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This article was published in the following journal.
Name: Acta neurologica Belgica
Invasive breast cancer is the most common carcinoma in women, 23% of all cancers in the world. It is classified according to its histological pattern and expression of immunohistochemical markers; 75%...
The majority of malignant breast lesions are primary tumors originated from breast tissue. These primary breast cancers usually metastasize to lymph nodes, lungs, bones and brain. Metastases from canc...
Brain metastasis occurs in ~30% of patients with breast cancer, and patients with human epidermal growth factor receptor 2 (HER2) breast cancer have a particularly high frequency of brain metastasis. ...
Cutaneous metastases are uncommon in daily practice, although very important, since they may be the first manifestation of an undiscovered primary neoplasm or the first indication of recurrence. Cutan...
Metastatic breast cancer is commonly found in the pectoralis major and minor muscles, ribs, spine, pelvis, long bones of the extremities, liver, lung, and the brain. It is unusual to see breast cancer...
This retrospective cohort study aims to improve our understanding of the current paradigm for treatment of brain metastases in erbB2+ breast cancer patients in the Asia Pacific region. We ...
In general, brain metastases found after development of neurologic symptoms have poor prognosis. Therefore, the investigators aim to investigate whether regular brain MRI (Magnetic Resonan...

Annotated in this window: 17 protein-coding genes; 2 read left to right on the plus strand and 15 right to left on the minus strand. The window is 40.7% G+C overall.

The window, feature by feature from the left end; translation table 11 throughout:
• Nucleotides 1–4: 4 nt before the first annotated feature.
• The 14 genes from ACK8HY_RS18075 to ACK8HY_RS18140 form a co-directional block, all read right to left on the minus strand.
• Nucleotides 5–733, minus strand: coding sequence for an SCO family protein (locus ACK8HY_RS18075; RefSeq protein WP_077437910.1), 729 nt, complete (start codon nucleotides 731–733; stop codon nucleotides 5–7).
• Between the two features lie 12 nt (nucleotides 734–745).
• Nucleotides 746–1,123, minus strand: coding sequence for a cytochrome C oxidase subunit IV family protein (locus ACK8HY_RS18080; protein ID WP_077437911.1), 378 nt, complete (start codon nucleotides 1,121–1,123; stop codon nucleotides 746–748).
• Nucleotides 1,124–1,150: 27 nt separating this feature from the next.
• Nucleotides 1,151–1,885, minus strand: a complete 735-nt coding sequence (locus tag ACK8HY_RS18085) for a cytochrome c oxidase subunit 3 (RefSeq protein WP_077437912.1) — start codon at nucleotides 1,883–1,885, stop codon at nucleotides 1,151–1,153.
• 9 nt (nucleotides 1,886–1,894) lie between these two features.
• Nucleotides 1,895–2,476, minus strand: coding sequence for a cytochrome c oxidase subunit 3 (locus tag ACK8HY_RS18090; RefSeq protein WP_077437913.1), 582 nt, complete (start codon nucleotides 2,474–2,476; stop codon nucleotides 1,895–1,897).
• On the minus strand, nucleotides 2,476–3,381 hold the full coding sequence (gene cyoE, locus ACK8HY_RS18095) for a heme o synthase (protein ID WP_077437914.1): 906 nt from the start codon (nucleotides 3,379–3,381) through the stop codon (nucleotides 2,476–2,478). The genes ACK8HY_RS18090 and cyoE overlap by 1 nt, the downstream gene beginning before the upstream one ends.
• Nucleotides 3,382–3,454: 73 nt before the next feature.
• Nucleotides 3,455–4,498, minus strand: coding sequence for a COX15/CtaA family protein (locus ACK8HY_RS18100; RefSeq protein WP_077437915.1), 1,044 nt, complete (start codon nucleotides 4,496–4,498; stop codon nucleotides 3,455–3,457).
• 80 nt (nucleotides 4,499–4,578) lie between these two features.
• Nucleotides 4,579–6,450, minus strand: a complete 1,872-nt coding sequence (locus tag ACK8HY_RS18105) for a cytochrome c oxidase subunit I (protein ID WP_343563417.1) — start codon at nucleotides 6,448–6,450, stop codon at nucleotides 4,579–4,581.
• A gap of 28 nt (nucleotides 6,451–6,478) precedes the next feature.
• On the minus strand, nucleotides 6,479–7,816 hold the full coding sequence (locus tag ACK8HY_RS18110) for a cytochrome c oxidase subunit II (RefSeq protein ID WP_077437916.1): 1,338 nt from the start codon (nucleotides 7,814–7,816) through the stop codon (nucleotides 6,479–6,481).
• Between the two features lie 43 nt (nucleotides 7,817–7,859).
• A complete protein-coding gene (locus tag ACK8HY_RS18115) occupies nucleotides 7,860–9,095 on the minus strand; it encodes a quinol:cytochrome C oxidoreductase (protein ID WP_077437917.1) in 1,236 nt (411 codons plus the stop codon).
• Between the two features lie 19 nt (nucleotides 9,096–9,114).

Background: - Brain metastases are cancer cells that have spread to the brain from primary cancers in other organs. These tumors can be removed surgically. However, researchers are trying...
RATIONALE: Lapatinib may stop the growth of tumor cells by blocking some of the enzymes needed for their growth. PURPOSE: This phase II trial is studying how well lapatinib works in treat...
The study will use an Ommaya reservoir that drains into brain metastases to deliver activated, autolous dendritic cells to the tumor lesion, for patients who are 18 - 75 years old who have...
A condition in which abnormal cells have not spread outside the duct, lobule, or nipple to other tissues of the breast. There are 3 types of breast carcinoma in situ: DUCTAL CARCINOMA IN SITU; LOBULAR CARCINOMA IN SITU; and PAGET DISEASE OF THE NIPPLE
Neoplasms, usually carcinoma, located within the center of an organ or within small lobes, and in the case of the breast, intraductally. The emphasis of the name is on the location of the neoplastic tissue rather than on its histological type. Most cancers of this type are located in the breast.
An invasive (infiltrating) CARCINOMA of the mammary ductal system (MAMMARY GLANDS) in the human BREAST.
A infiltrating (invasive) breast cancer, relatively uncommon, accounting for only 5%-10% of breast tumors in most series. It is often an area of ill-defined thickening in the breast, in contrast to the dominant lump characteristic of ductal carcinoma. It is typically composed of small cells in a linear arrangement with a tendency to grow around ducts and lobules. There is likelihood of axillary nodal involvement with metastasis to meningeal and serosal surfaces. (DeVita Jr et al., Cancer: Principles & Practice of Oncology, 3d ed, p1205)
Primary or metastatic neoplasms of the CEREBELLUM. Tumors in this location frequently present with ATAXIA or signs of INTRACRANIAL HYPERTENSION due to obstruction of the fourth ventricle. Common primary cerebellar tumors include fibrillary ASTROCYTOMA and cerebellar HEMANGIOBLASTOMA. The cerebellum is a relatively common site for tumor metastases from the lung, breast, and other distant organs. (From Okazaki & Scheithauer, Atlas of Neuropathology, 1988, p86 and p141)
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